When considering an endpoint-like genotoxicity, the total dose over time, and thus, the area under the curve (AUC) presents the most relevant parameter for reverse dosimetry (Groothuis et al. 2015). To this end, the in vitro concentration–response data were translated to in vitro AUC–response data, by multiplying the effect concentration with the assay time (24 h) (Daston et al. 2010). The AUC–response curves thus obtained were translated to the in vivo situation setting them equal to the unbound AUC values in the plasma.

BMD analysis of in vitro concentration–response curves and of predicted in vivo dose–response data

To support the validity and use of the in vitro-in silico approach the predicted BMD10 (the benchmark dose responsible for a 10% response), values for lasiocarpine and riddelliine were compared with PoDs derived from in vivo genotoxicity data from the literature (Chan et al. 1994; Xia et al. 2013; Yan et al. 2002). The continuous model using summary data from the PROAST software (version 66.42, the Dutch National Institute for Public Health and the Environment, The Netherlands) was applied to analyse the predicted in vivo dose–response data for lasiocarpine and riddelliine and to derive the BMD10 values. The goodness of fit was used to judge if the model could be accepted. Only a model fit with P < 0.05 was considered acceptable for the determination of BMD10 values.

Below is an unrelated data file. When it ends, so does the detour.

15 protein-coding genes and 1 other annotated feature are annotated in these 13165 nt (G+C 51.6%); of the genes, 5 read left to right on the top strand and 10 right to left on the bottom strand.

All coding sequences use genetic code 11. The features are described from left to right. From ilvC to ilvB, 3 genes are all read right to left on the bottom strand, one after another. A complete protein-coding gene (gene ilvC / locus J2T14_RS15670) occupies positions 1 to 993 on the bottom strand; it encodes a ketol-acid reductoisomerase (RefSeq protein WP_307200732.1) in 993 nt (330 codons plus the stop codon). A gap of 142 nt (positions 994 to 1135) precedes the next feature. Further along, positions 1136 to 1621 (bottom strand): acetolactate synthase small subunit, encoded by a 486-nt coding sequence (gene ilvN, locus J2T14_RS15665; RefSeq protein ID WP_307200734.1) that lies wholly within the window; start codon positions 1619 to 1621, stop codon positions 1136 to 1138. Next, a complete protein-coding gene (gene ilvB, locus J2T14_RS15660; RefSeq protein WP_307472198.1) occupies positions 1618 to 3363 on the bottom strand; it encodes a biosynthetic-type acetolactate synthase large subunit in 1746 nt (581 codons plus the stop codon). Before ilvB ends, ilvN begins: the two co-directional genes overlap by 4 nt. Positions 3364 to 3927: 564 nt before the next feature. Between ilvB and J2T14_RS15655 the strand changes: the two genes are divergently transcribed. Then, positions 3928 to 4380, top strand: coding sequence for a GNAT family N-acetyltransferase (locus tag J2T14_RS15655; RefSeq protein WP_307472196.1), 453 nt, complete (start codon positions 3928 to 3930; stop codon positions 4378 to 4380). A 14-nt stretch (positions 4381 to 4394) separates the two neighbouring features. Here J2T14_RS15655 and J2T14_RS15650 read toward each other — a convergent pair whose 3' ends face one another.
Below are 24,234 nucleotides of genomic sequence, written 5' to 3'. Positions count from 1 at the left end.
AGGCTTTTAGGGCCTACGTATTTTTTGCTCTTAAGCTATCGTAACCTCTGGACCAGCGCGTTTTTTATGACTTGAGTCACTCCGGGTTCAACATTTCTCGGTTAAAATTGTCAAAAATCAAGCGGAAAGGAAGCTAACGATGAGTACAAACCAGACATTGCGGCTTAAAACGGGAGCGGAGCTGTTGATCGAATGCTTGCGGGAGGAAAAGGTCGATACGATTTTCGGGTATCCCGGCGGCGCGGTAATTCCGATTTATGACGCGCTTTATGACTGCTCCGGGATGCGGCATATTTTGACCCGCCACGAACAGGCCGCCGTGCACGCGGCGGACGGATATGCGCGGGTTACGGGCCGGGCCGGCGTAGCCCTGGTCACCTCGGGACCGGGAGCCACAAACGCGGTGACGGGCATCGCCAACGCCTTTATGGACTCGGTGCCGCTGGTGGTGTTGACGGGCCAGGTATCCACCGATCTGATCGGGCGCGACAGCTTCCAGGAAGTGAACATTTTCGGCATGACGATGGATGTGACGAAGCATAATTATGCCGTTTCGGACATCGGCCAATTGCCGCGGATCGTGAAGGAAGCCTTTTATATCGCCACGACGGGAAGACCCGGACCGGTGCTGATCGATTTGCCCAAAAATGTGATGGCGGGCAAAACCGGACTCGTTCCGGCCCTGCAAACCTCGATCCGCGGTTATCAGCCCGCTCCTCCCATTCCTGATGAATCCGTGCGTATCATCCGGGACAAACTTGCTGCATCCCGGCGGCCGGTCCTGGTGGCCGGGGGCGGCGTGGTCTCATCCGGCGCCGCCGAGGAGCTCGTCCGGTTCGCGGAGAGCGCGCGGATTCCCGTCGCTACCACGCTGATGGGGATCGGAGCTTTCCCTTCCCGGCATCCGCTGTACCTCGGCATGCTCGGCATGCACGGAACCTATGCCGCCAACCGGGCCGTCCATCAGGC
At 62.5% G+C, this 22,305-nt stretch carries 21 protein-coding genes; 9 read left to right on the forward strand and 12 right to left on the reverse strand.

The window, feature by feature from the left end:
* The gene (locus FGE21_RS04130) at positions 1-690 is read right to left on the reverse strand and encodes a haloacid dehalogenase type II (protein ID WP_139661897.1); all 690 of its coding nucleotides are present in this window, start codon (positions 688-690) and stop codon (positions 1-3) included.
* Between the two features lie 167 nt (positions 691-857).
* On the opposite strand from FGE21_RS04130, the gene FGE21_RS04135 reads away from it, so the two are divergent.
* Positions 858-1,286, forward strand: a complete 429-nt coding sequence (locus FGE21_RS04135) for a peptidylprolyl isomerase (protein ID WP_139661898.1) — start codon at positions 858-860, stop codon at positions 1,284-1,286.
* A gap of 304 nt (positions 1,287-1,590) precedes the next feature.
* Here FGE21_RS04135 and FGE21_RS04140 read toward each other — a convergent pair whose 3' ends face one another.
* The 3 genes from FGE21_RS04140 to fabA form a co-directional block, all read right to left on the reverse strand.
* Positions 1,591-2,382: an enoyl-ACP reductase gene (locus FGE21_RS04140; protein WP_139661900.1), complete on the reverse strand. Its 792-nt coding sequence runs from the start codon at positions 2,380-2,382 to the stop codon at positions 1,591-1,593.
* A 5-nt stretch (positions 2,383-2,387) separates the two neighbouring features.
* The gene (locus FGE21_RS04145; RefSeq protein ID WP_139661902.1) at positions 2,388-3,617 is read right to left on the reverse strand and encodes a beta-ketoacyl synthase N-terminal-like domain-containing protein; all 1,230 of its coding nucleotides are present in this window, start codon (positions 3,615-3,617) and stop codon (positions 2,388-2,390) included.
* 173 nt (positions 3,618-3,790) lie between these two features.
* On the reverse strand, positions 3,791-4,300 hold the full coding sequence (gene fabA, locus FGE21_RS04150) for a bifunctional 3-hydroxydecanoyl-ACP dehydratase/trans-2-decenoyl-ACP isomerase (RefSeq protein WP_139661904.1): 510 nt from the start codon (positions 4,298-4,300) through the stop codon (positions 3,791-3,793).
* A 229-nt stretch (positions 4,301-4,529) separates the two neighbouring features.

Results

In vitro γH2AX assay